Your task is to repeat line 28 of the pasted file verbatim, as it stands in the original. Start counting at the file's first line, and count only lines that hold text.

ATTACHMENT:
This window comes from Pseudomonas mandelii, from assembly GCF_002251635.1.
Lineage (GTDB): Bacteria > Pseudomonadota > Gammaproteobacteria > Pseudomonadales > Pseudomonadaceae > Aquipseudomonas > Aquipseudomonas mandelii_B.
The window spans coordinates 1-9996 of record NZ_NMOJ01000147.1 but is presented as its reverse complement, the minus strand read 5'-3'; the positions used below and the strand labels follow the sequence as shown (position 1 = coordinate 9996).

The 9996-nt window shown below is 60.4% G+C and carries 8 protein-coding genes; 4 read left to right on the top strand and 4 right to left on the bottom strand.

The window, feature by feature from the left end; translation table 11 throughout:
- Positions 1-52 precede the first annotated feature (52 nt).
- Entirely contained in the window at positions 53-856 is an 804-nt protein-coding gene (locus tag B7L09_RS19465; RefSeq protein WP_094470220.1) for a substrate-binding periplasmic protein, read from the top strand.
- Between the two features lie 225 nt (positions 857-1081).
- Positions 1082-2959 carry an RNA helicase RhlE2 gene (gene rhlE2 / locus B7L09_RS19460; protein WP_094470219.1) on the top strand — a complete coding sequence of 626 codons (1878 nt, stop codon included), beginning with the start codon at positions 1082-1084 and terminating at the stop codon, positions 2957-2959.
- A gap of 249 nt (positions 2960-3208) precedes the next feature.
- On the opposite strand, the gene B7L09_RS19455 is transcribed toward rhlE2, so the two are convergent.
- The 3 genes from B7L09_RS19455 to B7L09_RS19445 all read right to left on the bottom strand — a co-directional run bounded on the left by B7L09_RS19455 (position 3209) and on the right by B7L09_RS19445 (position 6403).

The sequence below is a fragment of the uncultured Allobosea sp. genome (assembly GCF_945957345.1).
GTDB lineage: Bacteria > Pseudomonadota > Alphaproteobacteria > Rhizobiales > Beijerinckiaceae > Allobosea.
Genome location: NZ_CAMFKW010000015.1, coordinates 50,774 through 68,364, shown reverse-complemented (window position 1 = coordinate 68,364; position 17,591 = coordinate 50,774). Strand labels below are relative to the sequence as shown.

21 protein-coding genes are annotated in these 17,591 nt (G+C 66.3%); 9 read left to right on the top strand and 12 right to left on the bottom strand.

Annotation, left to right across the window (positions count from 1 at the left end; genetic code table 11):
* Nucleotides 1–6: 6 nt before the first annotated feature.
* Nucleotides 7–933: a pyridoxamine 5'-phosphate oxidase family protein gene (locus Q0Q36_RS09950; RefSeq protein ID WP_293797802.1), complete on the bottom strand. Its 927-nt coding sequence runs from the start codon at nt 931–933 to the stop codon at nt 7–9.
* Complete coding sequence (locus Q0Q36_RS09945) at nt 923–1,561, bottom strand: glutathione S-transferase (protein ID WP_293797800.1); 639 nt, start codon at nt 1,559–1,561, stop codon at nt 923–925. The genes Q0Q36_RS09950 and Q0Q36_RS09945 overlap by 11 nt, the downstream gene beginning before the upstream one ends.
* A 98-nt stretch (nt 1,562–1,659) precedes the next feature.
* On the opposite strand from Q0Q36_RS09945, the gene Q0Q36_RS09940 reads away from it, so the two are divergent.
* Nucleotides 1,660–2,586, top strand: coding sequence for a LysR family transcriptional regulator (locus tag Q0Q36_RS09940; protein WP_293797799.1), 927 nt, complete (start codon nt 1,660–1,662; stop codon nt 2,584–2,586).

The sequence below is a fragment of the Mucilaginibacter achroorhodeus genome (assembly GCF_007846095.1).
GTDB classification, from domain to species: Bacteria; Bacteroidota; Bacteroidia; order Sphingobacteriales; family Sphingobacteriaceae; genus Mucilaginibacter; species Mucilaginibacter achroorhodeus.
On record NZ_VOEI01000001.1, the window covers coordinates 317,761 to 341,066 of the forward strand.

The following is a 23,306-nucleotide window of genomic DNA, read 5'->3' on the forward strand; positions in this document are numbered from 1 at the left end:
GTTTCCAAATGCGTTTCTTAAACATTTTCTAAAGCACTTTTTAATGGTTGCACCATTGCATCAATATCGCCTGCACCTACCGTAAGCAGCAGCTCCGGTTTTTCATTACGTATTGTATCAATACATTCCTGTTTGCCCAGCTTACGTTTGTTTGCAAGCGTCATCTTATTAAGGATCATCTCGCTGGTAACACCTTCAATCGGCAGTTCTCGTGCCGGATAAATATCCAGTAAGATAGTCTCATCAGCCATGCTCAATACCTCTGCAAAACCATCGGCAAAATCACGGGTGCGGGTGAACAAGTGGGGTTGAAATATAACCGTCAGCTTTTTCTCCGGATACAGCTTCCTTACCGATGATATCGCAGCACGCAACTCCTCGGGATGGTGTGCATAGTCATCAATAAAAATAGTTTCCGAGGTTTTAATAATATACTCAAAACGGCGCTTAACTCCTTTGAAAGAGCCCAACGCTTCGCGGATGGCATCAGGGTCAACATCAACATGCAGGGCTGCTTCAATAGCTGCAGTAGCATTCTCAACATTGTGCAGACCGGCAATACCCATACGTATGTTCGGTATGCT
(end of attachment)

GTTTCCAAATGCGTTTCTTAAACATTTTCTAAAGCACTTTTTAATGGTTGCACCATTGCATCAATATCGCCTGCACCTACCGTAAGCAGCAGCTCCGGTTTTTCATTACGTATTGTATCAATACATTCCTGTTTGCCCAGCTTACGTTTGTTTGCAAGCGTCATCTTATTAAGGATCATCTCGCTGGTAACACCTTCAATCGGCAGTTCTCGTGCCGGATAAATATCCAGTAAGATAGTCTCATCAGCCATGCTCAATACCTCTGCAAAACCATCGGCAAAATCACGGGTGCGGGTGAACAAGTGGGGTTGAAATATAACCGTCAGCTTTTTCTCCGGATACAGCTTCCTTACCGATGATATCGCAGCACGCAACTCCTCGGGATGGTGTGCATAGTCATCAATAAAAATAGTTTCCGAGGTTTTAATAATATACTCAAAACGGCGCTTAACTCCTTTGAAAGAGCCCAACGCTTCGCGGATGGCATCAGGGTCAACATCAACATGCAGGGCTGCTTCAATAGCTGCAGTAGCATTCTCAACATTGTGCAGACCGGCAATACCCATACGTATGTTCGGTATGCT